Tuesday, July 12, 2011

Europeans Try to Recover their Forests

A few thousand acres of beech forest in Germany have just been made part of a UNESCO World Heritage Site that goes by the unwieldy name of the Primeval Beech Forests of the Carpathians and the Ancient Beech Forests of Germany.

Reading some of the documentation for this nomination I was struck by how little of Europe's ancient landscape remains and how attached some Europeans have become to those remnants. Not that Europe is short of forests -- on the contrary it has millions of acres of forests, and that area continues to grow. But except in a few remote and rugged areas those forests have been intensely managed for centuries. In many places the natural beech and elm trees were replaced with pines and oaks that were more useful for timber (especially timber for building ships). In some intensely managed forests trees were allowed to fully mature but were then cut down at the first sign of aging or ill health, so that no trees ever died naturally and no logs ever littered the forest floor:
Due to human intervention and because timber use is complete long before the onset of decay, we have grown unaccustomed to the sight of ageing and dying trees.
To an American this is downright weird; the woods near by house are so choked by fallen trees that it is hard to walk off the trails.

I noticed that the German foresters did not refer even to the areas they nominated for Heritage status as "natural," just "near-natural." And despite the millions of acres of forest in Germany they could only fine 5,000 hectares, or 12,000 acres, of beech forest that they thought was even "near-natural."

One of the impressions I took away from Europe was that every scrap of ground had a purpose. If there were woods, it was because they had been set aside as a park, and every wood had a grand-sounding name even if it was only 500 trees. If there was a meadow, it was a Meadow Park or a Recognized Natural Meadow or something. There was no place that was overgrown just because nobody knew what else to do with it.

In the western US you can drive for hours without seeing anything that smacks of usefulness other than the road itself and the telephone poles beside it, but in the Old World such waste has been unheard of for centuries. The result is a shortage of places that can be called in any sense "natural." The point of setting aside these heritage areas is to let nature run its course, so there will be places where things live and die and rot in a more or less natural way, and where people can watch those things happen.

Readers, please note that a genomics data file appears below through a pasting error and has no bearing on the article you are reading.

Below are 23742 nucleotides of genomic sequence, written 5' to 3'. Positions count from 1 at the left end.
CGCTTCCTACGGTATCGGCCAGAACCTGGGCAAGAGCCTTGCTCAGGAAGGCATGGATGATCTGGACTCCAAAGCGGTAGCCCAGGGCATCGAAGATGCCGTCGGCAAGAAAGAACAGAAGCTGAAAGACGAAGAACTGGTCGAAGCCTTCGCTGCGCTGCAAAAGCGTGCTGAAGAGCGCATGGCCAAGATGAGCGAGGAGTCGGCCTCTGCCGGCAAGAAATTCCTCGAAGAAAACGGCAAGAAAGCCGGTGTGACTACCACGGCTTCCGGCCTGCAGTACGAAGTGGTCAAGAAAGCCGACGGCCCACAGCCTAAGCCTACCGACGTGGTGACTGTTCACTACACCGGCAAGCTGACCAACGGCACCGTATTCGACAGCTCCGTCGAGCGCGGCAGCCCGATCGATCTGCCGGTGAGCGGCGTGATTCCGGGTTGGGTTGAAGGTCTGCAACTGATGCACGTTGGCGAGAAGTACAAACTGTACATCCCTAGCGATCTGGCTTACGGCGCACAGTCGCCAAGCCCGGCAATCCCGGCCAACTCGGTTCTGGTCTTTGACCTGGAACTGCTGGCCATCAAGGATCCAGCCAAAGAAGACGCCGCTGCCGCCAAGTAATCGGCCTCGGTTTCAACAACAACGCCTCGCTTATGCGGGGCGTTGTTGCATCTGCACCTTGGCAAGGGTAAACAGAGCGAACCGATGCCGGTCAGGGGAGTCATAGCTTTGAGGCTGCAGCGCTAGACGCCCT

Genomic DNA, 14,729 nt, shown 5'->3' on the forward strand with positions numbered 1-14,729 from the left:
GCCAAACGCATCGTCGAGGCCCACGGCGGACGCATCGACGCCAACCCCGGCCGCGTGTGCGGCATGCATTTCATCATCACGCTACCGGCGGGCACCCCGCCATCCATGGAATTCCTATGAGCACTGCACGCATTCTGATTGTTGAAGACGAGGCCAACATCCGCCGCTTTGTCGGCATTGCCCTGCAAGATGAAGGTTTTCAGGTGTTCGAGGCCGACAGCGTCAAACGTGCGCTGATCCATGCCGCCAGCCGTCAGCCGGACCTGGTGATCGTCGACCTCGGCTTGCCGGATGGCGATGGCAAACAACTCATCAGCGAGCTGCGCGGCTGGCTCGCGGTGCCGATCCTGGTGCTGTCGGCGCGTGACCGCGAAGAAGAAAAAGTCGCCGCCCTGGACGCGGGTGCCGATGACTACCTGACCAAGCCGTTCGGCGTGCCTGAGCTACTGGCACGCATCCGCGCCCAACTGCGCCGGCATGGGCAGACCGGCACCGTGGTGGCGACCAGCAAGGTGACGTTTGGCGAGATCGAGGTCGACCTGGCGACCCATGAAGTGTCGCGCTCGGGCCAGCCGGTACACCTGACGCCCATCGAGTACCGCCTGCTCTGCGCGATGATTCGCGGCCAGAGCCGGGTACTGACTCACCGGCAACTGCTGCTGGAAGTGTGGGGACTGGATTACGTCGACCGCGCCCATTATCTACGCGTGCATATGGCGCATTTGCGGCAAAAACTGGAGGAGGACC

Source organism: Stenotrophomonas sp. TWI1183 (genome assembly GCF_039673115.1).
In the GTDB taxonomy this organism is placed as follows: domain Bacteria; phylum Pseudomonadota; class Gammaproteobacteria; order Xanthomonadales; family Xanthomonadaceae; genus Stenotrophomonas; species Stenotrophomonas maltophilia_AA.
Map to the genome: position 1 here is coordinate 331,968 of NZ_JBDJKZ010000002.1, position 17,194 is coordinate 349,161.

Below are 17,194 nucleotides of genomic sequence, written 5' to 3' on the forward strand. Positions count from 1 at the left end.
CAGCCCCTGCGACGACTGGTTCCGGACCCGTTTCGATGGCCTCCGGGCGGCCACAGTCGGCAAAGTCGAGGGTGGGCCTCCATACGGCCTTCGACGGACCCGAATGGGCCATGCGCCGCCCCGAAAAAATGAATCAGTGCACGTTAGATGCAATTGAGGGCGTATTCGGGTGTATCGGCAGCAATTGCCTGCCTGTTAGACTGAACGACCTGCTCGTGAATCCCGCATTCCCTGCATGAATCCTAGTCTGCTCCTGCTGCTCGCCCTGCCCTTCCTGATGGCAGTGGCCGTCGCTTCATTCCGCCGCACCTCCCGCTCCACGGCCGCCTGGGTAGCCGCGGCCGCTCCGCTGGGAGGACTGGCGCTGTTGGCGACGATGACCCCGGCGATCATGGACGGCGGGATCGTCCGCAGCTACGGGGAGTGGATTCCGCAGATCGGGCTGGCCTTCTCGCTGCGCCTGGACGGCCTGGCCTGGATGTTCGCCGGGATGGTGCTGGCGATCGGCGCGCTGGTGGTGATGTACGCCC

1 comment:

Katya said...

I take a different message away from the European reverence for beech forest (though I don't disagree with your comments re: "natural" and "near natural."

On a recent trip to Italy, I was once again impressed by the European avoidance of urban sprawl. By regarding these "unfarmed" (in the traditional sense) scraps of land as useful, Europe has done much to preserve its environment.

I was particularly struck by this during our time in Abruzzi, which is moderately off the tourist track. We drove through a beautiful valley near (and through) the Abruzzi National Park. Later we walked the same route. The "wild area" we had driven through was pockmarked with one little farm or pasture after another. It was... beautiful. The national park is surrounded by an area that has some limitations, looking toward the proximal edge of the park, but still being used & considered productive. This integration... something very fine about it all.